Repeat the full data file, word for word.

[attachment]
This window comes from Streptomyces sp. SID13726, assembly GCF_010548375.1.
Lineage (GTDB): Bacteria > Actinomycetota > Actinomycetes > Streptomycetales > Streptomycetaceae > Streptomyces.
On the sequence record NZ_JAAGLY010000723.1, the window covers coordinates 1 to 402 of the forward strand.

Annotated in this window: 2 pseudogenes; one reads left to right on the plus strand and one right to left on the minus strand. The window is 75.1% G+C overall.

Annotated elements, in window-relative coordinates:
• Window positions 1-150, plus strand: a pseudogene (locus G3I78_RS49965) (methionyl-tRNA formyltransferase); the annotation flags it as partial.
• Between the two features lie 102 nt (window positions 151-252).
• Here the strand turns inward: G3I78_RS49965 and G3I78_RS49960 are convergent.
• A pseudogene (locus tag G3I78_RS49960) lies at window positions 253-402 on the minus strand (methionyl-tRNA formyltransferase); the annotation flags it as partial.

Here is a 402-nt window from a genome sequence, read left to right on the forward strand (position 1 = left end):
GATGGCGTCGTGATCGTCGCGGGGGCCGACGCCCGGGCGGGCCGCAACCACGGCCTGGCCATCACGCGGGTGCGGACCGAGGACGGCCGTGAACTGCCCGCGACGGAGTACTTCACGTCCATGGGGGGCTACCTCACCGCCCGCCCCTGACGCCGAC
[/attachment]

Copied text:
This window comes from Streptomyces sp. SID13726, assembly GCF_010548375.1.
Lineage (GTDB): Bacteria > Actinomycetota > Actinomycetes > Streptomycetales > Streptomycetaceae > Streptomyces.
On the sequence record NZ_JAAGLY010000723.1, the window covers coordinates 1 to 402 of the forward strand.

Annotated in this window: 2 pseudogenes; one reads left to right on the plus strand and one right to left on the minus strand. The window is 75.1% G+C overall.

Annotated elements, in window-relative coordinates:
• Window positions 1-150, plus strand: a pseudogene (locus G3I78_RS49965) (methionyl-tRNA formyltransferase); the annotation flags it as partial.
• Between the two features lie 102 nt (window positions 151-252).
• Here the strand turns inward: G3I78_RS49965 and G3I78_RS49960 are convergent.
• A pseudogene (locus tag G3I78_RS49960) lies at window positions 253-402 on the minus strand (methionyl-tRNA formyltransferase); the annotation flags it as partial.

Here is a 402-nt window from a genome sequence, read left to right on the forward strand (position 1 = left end):
GATGGCGTCGTGATCGTCGCGGGGGCCGACGCCCGGGCGGGCCGCAACCACGGCCTGGCCATCACGCGGGTGCGGACCGAGGACGGCCGTGAACTGCCCGCGACGGAGTACTTCACGTCCATGGGGGGCTACCTCACCGCCCGCCCCTGACGCCGAC